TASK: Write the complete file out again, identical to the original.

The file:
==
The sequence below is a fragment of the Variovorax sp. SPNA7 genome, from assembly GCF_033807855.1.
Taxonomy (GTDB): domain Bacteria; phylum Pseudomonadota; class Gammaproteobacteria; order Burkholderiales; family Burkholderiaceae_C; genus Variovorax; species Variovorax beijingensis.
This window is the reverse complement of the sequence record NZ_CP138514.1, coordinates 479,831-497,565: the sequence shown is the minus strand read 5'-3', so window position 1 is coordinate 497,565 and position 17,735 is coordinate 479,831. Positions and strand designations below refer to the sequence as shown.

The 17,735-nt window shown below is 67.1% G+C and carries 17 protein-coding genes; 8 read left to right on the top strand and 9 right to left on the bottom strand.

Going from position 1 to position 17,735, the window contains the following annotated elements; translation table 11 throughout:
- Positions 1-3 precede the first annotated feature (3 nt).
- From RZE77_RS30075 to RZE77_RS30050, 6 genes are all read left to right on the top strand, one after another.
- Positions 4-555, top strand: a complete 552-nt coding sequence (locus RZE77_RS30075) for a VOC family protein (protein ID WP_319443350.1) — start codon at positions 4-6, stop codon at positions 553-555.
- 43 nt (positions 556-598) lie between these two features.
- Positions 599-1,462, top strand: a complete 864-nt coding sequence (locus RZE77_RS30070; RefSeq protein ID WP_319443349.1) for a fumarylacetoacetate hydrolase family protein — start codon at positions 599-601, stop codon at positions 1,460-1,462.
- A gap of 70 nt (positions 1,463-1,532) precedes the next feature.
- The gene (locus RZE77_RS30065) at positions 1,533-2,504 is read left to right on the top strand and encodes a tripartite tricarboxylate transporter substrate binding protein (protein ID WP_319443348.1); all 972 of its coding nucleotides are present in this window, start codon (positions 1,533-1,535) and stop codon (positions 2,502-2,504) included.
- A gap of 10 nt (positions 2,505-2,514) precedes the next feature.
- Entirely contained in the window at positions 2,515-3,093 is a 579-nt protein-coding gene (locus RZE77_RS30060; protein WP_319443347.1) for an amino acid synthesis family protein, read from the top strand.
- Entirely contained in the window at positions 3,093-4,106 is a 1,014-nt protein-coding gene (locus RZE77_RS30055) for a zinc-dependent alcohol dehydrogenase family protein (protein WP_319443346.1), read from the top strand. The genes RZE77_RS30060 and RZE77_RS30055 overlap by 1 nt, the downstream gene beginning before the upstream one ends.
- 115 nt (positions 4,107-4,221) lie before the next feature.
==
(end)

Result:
The sequence below is a fragment of the Variovorax sp. SPNA7 genome, from assembly GCF_033807855.1.
Taxonomy (GTDB): domain Bacteria; phylum Pseudomonadota; class Gammaproteobacteria; order Burkholderiales; family Burkholderiaceae_C; genus Variovorax; species Variovorax beijingensis.
This window is the reverse complement of the sequence record NZ_CP138514.1, coordinates 479,831-497,565: the sequence shown is the minus strand read 5'-3', so window position 1 is coordinate 497,565 and position 17,735 is coordinate 479,831. Positions and strand designations below refer to the sequence as shown.

The 17,735-nt window shown below is 67.1% G+C and carries 17 protein-coding genes; 8 read left to right on the top strand and 9 right to left on the bottom strand.

Going from position 1 to position 17,735, the window contains the following annotated elements; translation table 11 throughout:
- Positions 1-3 precede the first annotated feature (3 nt).
- From RZE77_RS30075 to RZE77_RS30050, 6 genes are all read left to right on the top strand, one after another.
- Positions 4-555, top strand: a complete 552-nt coding sequence (locus RZE77_RS30075) for a VOC family protein (protein ID WP_319443350.1) — start codon at positions 4-6, stop codon at positions 553-555.
- 43 nt (positions 556-598) lie between these two features.
- Positions 599-1,462, top strand: a complete 864-nt coding sequence (locus RZE77_RS30070; RefSeq protein ID WP_319443349.1) for a fumarylacetoacetate hydrolase family protein — start codon at positions 599-601, stop codon at positions 1,460-1,462.
- A gap of 70 nt (positions 1,463-1,532) precedes the next feature.
- The gene (locus RZE77_RS30065) at positions 1,533-2,504 is read left to right on the top strand and encodes a tripartite tricarboxylate transporter substrate binding protein (protein ID WP_319443348.1); all 972 of its coding nucleotides are present in this window, start codon (positions 1,533-1,535) and stop codon (positions 2,502-2,504) included.
- A gap of 10 nt (positions 2,505-2,514) precedes the next feature.
- Entirely contained in the window at positions 2,515-3,093 is a 579-nt protein-coding gene (locus RZE77_RS30060; protein WP_319443347.1) for an amino acid synthesis family protein, read from the top strand.
- Entirely contained in the window at positions 3,093-4,106 is a 1,014-nt protein-coding gene (locus RZE77_RS30055) for a zinc-dependent alcohol dehydrogenase family protein (protein WP_319443346.1), read from the top strand. The genes RZE77_RS30060 and RZE77_RS30055 overlap by 1 nt, the downstream gene beginning before the upstream one ends.
- 115 nt (positions 4,107-4,221) lie before the next feature.